We are in the midst of the deadliest overdose crisis in American history.

Some 2 million Americans struggle with opioid addiction; another 18 million are addicted to alcohol or other drugs. Yet very few – less than 1 in 10 – get treatment.

Those struggling with addiction face not only an uphill battle to recovery, but also a treatment landscape rife with danger. Evidence-based treatments have become a luxury for the few. Scarcity has spawned a cottage industry of private rehab centers plagued by unproven approaches and predatory business practices.

I became aware of a hidden sector of this booming industry when I stumbled across a program that operated more like a temp agency than a rehab.

Treatment there consisted primarily of sending participants to work full time at chicken processing plants, where they slaughtered chickens and sorted their parts for Walmart, Popeyes and KFC. Work conditions were dangerous, injuries were frequent – and the participants weren’t paid.

The revenue – $2 million in 2017 – went directly to the rehab.

It struck me as a uniquely American approach: punitive and profit-driven. A model that could have emerged only in a nation where rehab programs are often unregulated and underfunded and enforcement of labor laws is lax. Where addiction has been viewed as a moral failing that can be cured by hard work and sacrifice.

I set out with reporter Amy Julia Harris to uncover whether this unpaid rehab workforce was the only one. We found rehab participants working at assisted living facilities, fast food restaurants and oil refineries. At Walmart, Shell and a Coca-Cola bottling plant. And we discovered that thousands of people are caught up in this system each year – desperately seeking an addiction cure within the ranks of a shadow unpaid workforce.

– Shoshana Walter

Credit: Justin Sullivan/Getty Images

At hundreds of rehabs, recovery means work without pay.

Reveal has identified at least 300 rehab facilities in 44 states that have required participants to work without pay. One of these facilities, The Jericho Project, has sent participants to work full time at some of the country’s largest firms, including Williams Sonoma.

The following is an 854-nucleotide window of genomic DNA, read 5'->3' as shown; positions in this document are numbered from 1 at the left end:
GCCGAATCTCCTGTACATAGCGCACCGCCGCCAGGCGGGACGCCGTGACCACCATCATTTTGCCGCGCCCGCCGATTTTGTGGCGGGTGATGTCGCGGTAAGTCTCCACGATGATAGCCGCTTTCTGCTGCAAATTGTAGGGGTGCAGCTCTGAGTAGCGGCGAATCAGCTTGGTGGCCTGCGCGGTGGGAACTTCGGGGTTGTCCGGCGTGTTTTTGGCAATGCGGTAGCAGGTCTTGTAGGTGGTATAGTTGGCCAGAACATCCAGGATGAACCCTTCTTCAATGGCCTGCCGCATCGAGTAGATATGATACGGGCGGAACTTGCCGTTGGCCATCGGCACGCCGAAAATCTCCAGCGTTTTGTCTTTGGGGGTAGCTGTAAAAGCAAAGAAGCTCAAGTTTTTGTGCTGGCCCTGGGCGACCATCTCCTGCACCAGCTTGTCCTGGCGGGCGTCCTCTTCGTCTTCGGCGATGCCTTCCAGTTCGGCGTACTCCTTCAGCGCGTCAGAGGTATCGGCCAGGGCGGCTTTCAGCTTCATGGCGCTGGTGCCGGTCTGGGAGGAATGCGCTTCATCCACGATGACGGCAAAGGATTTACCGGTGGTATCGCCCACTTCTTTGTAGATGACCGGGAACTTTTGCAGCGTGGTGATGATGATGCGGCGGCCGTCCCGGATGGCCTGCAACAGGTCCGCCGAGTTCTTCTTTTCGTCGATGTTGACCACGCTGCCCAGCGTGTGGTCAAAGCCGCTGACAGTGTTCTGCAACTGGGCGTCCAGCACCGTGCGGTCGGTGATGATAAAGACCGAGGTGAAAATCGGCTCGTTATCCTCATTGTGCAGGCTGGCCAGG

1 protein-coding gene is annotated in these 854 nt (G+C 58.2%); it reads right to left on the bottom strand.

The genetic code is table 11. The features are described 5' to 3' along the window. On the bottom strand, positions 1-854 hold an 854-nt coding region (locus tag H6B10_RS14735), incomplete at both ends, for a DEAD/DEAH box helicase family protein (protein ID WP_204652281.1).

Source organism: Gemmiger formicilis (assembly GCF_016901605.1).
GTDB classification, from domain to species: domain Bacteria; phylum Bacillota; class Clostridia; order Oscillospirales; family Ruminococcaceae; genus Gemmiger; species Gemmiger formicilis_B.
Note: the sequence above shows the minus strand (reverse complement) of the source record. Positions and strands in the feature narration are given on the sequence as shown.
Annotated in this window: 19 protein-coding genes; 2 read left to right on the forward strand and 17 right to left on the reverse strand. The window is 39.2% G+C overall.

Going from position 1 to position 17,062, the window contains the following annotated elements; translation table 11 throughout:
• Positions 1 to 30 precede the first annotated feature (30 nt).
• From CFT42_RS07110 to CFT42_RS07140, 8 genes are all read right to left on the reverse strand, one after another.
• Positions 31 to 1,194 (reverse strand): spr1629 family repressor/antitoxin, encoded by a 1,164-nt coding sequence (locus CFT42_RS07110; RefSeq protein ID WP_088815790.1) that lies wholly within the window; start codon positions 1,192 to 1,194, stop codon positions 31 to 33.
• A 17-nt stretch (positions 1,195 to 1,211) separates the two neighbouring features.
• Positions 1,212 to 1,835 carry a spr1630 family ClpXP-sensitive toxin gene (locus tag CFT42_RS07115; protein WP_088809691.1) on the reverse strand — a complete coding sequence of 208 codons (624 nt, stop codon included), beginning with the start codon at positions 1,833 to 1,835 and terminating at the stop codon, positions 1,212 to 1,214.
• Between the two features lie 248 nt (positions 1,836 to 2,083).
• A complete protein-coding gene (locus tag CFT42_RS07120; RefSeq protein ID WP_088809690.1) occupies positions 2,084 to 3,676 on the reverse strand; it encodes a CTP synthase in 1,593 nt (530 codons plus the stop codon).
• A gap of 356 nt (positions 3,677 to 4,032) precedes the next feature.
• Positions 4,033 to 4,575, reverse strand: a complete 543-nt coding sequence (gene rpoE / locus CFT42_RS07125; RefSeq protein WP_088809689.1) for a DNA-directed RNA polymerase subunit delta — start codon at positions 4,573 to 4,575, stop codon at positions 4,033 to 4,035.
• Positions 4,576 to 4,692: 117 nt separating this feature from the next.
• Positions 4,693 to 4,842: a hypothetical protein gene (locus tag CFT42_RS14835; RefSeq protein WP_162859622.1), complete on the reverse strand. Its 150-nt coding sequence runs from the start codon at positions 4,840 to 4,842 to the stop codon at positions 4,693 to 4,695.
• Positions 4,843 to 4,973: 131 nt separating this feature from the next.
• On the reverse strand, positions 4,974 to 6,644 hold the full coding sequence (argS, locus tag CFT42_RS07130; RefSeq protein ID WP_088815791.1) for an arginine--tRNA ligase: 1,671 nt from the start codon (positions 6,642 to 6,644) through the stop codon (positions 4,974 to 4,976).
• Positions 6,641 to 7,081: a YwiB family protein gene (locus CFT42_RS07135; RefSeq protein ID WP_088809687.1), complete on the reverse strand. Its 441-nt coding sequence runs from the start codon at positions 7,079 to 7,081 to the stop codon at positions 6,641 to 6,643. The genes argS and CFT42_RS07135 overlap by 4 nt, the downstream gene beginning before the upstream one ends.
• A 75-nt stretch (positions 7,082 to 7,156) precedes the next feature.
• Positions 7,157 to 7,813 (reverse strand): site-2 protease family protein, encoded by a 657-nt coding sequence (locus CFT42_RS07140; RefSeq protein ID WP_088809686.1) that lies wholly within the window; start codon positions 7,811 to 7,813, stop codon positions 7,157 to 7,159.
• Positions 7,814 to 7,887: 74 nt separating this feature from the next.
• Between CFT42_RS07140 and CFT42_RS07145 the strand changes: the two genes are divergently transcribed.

Credit: Scott Olson/Getty Images

They worked in sweltering heat for Exxon, Shell and Walmart. They didn’t get paid a dime.

The Cenikor Foundation has dispatched tens of thousands of patients to work without pay at more than 300 for-profit companies over the years. In the name of rehabilitation, patients have moved boxes in a sweltering warehouse for Walmart, built an oil platform for Shell and worked at an Exxon refinery along the Mississippi River.

Credit: Nancy Pierce for Reveal

She said she’d free them from addiction. She turned them into her personal servants.

Rehab participants in Jennifer Warren’s drug rehabilitation program worked 16 hours a day for no pay at adult care homes for the elderly and disabled.

Credit: Justin Sullivan/Getty Images

Inside a judge’s rehab, there was unpaid work at a local Coca-Cola plant.

Southern Oklahoma Addiction Recovery, started by retired Oklahoma Judge Thomas Landrith, sent defendants to work full time for free at a local Coca-Cola bottling plant.

Credit: David Zorrakino/Europa Press via Getty Images

They thought they were going to rehab. They ended up in chicken plants.

At Christian Alcoholics & Addicts in Recovery, men worked full time at Simmons Foods Inc., where they process chickens for some of America’s largest retailers and restaurants, including KFC.

For more reporting on work rehabs, listen to our serial podcast.


News & Documentary Emmy Awards
2020 nominee, outstanding business, consumer or economic report

Selden Ring Award
2018 finalist

Gerald Loeb Awards
2020 finalist, video

Sigma Delta Chi Awards
2017 winner, independent investigative reporting

Pulitzer Prize
2018 finalist, national reporting

Investigative Reporters & Editors
2017 finalist, large radio

Cover photo illustration by Gabriel Hongsdusit/Reveal